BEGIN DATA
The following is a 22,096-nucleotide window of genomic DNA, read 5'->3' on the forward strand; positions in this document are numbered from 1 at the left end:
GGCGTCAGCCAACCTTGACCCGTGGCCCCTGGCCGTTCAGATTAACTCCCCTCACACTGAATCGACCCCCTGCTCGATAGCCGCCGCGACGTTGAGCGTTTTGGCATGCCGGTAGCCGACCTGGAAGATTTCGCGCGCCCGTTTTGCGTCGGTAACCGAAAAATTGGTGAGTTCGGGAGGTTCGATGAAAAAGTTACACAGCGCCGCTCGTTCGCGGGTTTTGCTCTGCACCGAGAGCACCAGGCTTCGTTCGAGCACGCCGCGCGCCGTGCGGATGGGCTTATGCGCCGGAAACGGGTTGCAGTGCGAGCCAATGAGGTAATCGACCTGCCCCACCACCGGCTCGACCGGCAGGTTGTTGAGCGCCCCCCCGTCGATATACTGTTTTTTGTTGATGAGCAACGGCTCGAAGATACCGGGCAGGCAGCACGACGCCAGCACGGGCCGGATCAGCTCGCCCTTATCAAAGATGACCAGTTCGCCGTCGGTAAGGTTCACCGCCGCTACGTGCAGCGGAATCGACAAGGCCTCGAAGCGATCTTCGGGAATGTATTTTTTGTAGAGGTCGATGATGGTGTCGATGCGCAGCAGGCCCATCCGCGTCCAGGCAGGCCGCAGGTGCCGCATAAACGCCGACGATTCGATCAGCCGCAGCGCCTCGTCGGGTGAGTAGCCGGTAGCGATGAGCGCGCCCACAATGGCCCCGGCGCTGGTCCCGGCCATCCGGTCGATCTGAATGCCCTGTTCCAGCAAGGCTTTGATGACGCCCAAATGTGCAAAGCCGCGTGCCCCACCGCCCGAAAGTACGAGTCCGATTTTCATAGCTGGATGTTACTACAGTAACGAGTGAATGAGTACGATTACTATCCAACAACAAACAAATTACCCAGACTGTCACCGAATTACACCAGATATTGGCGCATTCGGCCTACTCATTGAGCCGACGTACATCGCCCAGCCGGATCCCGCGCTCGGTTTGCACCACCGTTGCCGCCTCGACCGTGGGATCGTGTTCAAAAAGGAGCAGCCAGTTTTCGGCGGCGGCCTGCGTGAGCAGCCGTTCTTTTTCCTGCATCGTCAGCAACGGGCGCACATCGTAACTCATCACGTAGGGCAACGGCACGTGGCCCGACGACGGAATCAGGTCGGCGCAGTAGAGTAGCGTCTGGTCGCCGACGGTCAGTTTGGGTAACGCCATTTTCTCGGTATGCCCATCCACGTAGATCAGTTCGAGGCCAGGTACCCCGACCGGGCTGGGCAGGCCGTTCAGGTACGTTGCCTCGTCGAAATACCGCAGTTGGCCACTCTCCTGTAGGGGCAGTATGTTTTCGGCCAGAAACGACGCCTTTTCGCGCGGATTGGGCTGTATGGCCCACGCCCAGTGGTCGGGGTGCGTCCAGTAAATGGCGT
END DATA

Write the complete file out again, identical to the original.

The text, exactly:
The following is a 22,096-nucleotide window of genomic DNA, read 5'->3' on the forward strand; positions in this document are numbered from 1 at the left end:
GGCGTCAGCCAACCTTGACCCGTGGCCCCTGGCCGTTCAGATTAACTCCCCTCACACTGAATCGACCCCCTGCTCGATAGCCGCCGCGACGTTGAGCGTTTTGGCATGCCGGTAGCCGACCTGGAAGATTTCGCGCGCCCGTTTTGCGTCGGTAACCGAAAAATTGGTGAGTTCGGGAGGTTCGATGAAAAAGTTACACAGCGCCGCTCGTTCGCGGGTTTTGCTCTGCACCGAGAGCACCAGGCTTCGTTCGAGCACGCCGCGCGCCGTGCGGATGGGCTTATGCGCCGGAAACGGGTTGCAGTGCGAGCCAATGAGGTAATCGACCTGCCCCACCACCGGCTCGACCGGCAGGTTGTTGAGCGCCCCCCCGTCGATATACTGTTTTTTGTTGATGAGCAACGGCTCGAAGATACCGGGCAGGCAGCACGACGCCAGCACGGGCCGGATCAGCTCGCCCTTATCAAAGATGACCAGTTCGCCGTCGGTAAGGTTCACCGCCGCTACGTGCAGCGGAATCGACAAGGCCTCGAAGCGATCTTCGGGAATGTATTTTTTGTAGAGGTCGATGATGGTGTCGATGCGCAGCAGGCCCATCCGCGTCCAGGCAGGCCGCAGGTGCCGCATAAACGCCGACGATTCGATCAGCCGCAGCGCCTCGTCGGGTGAGTAGCCGGTAGCGATGAGCGCGCCCACAATGGCCCCGGCGCTGGTCCCGGCCATCCGGTCGATCTGAATGCCCTGTTCCAGCAAGGCTTTGATGACGCCCAAATGTGCAAAGCCGCGTGCCCCACCGCCCGAAAGTACGAGTCCGATTTTCATAGCTGGATGTTACTACAGTAACGAGTGAATGAGTACGATTACTATCCAACAACAAACAAATTACCCAGACTGTCACCGAATTACACCAGATATTGGCGCATTCGGCCTACTCATTGAGCCGACGTACATCGCCCAGCCGGATCCCGCGCTCGGTTTGCACCACCGTTGCCGCCTCGACCGTGGGATCGTGTTCAAAAAGGAGCAGCCAGTTTTCGGCGGCGGCCTGCGTGAGCAGCCGTTCTTTTTCCTGCATCGTCAGCAACGGGCGCACATCGTAACTCATCACGTAGGGCAACGGCACGTGGCCCGACGACGGAATCAGGTCGGCGCAGTAGAGTAGCGTCTGGTCGCCGACGGTCAGTTTGGGTAACGCCATTTTCTCGGTATGCCCATCCACGTAGATCAGTTCGAGGCCAGGTACCCCGACCGGGCTGGGCAGGCCGTTCAGGTACGTTGCCTCGTCGAAATACCGCAGTTGGCCACTCTCCTGTAGGGGCAGTATGTTTTCGGCCAGAAACGACGCCTTTTCGCGCGGATTGGGCTGTATGGCCCACGCCCAGTGGTCGGGGTGCGTCCAGTAAATGGCGT